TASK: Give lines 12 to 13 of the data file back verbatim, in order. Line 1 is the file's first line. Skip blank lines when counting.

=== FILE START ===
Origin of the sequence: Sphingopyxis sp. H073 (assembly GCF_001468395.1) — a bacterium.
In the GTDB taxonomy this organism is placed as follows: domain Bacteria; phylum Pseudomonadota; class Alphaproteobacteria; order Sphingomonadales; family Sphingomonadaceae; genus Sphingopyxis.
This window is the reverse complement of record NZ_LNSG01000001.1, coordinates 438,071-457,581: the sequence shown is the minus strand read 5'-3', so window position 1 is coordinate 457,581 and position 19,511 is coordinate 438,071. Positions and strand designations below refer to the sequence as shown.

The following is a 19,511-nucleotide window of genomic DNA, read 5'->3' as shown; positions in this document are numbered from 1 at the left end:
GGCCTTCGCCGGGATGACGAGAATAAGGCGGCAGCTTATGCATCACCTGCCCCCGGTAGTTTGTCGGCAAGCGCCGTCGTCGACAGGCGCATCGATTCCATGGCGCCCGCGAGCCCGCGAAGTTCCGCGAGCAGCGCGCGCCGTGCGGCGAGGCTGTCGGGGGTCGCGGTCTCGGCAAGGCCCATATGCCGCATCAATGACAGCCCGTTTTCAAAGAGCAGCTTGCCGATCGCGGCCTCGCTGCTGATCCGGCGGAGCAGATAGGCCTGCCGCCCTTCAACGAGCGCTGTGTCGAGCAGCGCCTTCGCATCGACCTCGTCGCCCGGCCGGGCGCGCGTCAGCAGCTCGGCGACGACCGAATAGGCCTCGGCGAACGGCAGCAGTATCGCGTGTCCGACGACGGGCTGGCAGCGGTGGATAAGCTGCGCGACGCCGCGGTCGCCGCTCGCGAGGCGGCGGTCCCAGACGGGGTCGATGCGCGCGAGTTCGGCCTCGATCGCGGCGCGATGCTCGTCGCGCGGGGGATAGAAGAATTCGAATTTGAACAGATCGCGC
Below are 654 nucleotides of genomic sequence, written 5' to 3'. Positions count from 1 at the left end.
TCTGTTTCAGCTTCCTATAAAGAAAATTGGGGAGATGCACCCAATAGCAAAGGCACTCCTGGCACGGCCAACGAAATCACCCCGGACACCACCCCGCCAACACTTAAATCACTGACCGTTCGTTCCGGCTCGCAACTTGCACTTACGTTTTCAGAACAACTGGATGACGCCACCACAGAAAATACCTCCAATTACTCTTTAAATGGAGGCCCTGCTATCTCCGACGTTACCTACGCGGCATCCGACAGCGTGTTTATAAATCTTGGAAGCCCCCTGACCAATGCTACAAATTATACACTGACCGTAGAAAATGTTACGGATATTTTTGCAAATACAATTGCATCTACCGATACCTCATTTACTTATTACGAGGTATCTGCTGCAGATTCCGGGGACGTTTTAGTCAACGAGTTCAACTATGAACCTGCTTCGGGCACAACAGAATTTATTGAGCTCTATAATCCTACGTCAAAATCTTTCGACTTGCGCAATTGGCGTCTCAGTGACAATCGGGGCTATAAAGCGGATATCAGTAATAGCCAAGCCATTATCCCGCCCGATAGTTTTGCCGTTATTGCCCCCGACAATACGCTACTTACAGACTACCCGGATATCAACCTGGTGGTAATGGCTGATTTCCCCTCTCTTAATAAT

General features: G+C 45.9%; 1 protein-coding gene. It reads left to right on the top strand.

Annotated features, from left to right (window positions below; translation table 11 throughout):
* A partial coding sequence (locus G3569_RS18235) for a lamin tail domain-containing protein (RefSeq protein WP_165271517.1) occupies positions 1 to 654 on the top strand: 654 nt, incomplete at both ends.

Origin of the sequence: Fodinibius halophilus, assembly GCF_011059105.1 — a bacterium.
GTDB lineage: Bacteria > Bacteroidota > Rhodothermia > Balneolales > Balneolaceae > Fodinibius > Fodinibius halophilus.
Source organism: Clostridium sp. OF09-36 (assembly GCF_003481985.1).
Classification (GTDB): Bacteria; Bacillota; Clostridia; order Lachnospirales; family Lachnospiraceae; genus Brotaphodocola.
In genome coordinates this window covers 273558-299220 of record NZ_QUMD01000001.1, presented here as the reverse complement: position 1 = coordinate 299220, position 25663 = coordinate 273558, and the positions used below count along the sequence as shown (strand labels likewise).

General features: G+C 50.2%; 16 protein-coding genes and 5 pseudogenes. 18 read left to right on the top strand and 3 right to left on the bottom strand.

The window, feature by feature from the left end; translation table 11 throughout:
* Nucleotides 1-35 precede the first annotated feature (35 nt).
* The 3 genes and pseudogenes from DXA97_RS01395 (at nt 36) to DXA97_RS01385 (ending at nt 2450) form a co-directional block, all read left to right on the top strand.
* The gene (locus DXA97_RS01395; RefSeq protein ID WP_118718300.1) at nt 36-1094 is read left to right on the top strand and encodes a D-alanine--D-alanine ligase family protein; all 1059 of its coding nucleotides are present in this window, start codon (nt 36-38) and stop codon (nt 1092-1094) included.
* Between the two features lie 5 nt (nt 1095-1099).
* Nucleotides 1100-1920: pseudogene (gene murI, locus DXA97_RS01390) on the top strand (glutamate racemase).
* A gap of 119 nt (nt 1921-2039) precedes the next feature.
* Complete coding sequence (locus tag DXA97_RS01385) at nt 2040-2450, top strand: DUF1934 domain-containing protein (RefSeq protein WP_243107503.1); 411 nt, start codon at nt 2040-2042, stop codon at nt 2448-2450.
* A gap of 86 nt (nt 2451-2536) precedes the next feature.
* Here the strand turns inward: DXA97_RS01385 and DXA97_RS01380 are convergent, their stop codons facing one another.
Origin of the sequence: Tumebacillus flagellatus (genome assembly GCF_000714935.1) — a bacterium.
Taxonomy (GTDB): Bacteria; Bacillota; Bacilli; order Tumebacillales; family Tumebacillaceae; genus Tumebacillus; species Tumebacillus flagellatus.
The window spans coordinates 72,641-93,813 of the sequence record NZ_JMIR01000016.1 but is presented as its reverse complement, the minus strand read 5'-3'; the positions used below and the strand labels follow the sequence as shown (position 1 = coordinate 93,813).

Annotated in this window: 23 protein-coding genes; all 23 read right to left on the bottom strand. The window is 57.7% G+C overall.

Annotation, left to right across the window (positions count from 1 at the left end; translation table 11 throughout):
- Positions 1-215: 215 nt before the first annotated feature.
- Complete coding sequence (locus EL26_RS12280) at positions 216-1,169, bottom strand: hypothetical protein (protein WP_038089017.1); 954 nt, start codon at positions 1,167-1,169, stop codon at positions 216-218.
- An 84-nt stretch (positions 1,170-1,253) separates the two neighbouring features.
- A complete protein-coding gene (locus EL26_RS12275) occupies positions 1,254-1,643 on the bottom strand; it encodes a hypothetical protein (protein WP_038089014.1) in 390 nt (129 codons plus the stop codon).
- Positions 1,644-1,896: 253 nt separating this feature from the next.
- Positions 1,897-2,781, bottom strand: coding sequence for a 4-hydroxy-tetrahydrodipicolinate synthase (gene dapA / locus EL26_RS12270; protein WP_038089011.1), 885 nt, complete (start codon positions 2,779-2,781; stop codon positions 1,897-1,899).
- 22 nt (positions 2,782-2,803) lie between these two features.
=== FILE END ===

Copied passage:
GTDB lineage: Bacteria > Bacteroidota > Rhodothermia > Balneolales > Balneolaceae > Fodinibius > Fodinibius halophilus.
Source organism: Clostridium sp. OF09-36 (assembly GCF_003481985.1).